Europe Wants Timetable in Quartet Package to Renew Peace Talks

UNITED NATIONS—Less than 24 hours before the Palestinians were set to address the United Nations General Assembly, the Mideast Quartet was still trying to put together a package to restart Mideast peace talks. Talks regarding a potential statement from the Quartet—the United States, the European Union, the UN and Russia—on the matter were still ongoing as of Thursday night.

The EU is hoping to form a strong Quartet statement as part of a package to encourage the parties to return to negotiations. The EU would like to see such a statement include a timeframe for talks.

While it remains unclear what timeline the Quartet is considering, French President Nicolas Sarkozy proposed an ambitious timetable in his UN General Assembly speech on Wednesday. He called for talks to resume in one month, agreement on borders and security within six months and a year to reach a final deal.

The United States has sounded supportive of a timeline approach in general, according to a transcript provided by the White House of comments to reporters from US Deputy National Security Advisor for Strategic Communications Ben Rhodes.

Commenting on US President Barack Obama’s discussion with Sarkozy this week, Rhodes said on Wednesday, “As it relates to some of the issues around getting to direct talks, there’s a lot of overlap with the things that President Obama has said—including, again, the sense of urgency, the notion that you might build in some metrics around timelines. It’s something that we’ve been discussing through the Quartet process. So that’s an idea that has been on the table in the Quartet process, in the Quartet talks.”

This wouldn’t be the first time a timetable has been brought up for Middle East peace negotiations. The previous round of Israel-Palestinian talks was supposed to reach some sort of framework agreement within a year, but recently missed that deadline.

As for the efficacy of a new Quartet proposal, it remains to be seen if an arrangement for returning to talks that is acceptable to all parties can be reached. However, US officials in comments to the press have mentioned the bigger picture beyond this week at the UN. In light of that, it appears that even with the Palestinians set to apply for full UN membership at the Security Council on Friday, the Quartet efforts are likely to continue after the Palestinians submit their bid.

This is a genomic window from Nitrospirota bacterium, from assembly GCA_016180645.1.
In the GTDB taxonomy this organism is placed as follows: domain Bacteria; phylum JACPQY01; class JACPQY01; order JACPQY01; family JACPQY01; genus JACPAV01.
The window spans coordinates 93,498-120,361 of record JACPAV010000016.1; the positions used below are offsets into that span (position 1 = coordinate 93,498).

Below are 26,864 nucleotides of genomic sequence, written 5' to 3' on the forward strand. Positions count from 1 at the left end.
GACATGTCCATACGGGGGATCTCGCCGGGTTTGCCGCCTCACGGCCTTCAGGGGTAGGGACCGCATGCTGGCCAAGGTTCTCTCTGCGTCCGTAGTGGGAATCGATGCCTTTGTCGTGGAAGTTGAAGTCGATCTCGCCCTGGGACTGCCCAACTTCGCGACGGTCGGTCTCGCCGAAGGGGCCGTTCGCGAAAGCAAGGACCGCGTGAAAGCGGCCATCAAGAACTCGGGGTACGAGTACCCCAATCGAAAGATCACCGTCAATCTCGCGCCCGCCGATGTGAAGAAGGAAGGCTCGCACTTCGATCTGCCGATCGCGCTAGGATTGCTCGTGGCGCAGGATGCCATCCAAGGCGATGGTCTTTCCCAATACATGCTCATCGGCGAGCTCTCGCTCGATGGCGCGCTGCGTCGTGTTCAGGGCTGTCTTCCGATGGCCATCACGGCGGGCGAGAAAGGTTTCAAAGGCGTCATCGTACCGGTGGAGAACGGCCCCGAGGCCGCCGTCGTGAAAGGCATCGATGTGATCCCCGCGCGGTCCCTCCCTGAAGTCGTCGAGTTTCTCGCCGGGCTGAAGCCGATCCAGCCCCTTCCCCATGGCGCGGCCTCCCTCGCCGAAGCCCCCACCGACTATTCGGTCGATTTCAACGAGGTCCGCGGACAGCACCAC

Israel has repeatedly called for the renewal of peace talks, including a statement from Prime Minister Benjamin Netanyahu this week. The Palestinians have placed preconditions on talks, with the main sticking point being Israeli settlement construction.

Israel previously instated a 10-month partial construction freeze in 2009-10, but the Palestinians refused to restart direct peace talks with the Israelis until the freeze was nearing its end. They then suspended the talks after the settlement moratorium concluded.

Netanyahu addressed that issue in comments to the media prior to his meeting with US Secretary of State Hillary Clinton on Wednesday. In a press release sent out by the US State Department, Netanyahu was quoted as saying that he “did something that no previous Israeli government did. I actually froze any construction for ten months, waited nine months and one week; the Palestinians finally came and said, well, keep on freezing.

“So I think wisely—and we concluded with the United States—that what we really have to do is get on with the real issues and get down and negotiate all these issues in order to get peace. We have to negotiate the issues to resolve them. We can’t just negotiate about the negotiations.”

The push for the sides to resume peace talks has been a repeated theme in UN General Assembly speeches this week. On Thursday, British Prime Minister David Cameron shared his own views on the issue during his speech. The United Kingdom is one of five nations with veto power in the Security Council. In his speech, Cameron called for Israel and the Palestinians to “to take the bold steps to come to the table and make lasting peace.”

He also addressed the expected Palestinian membership move at the UN. “There has been much speculation about what will happen here this week,” said Cameron. “Let’s be clear about one fact. No resolution can, on its own, substitute for the political will necessary to bring peace. Peace will only come when Palestinians and Israelis sit down and talk to each other, make compromises, build trust and agree.”

Cameron restated his support for a Palestinian state “living in peace alongside a safe and secure State of Israel” and later noted that the international community has a role to “support Palestinians and Israelis alike to make peace.”

(By Joshua Spurlock,, September 23, 2011)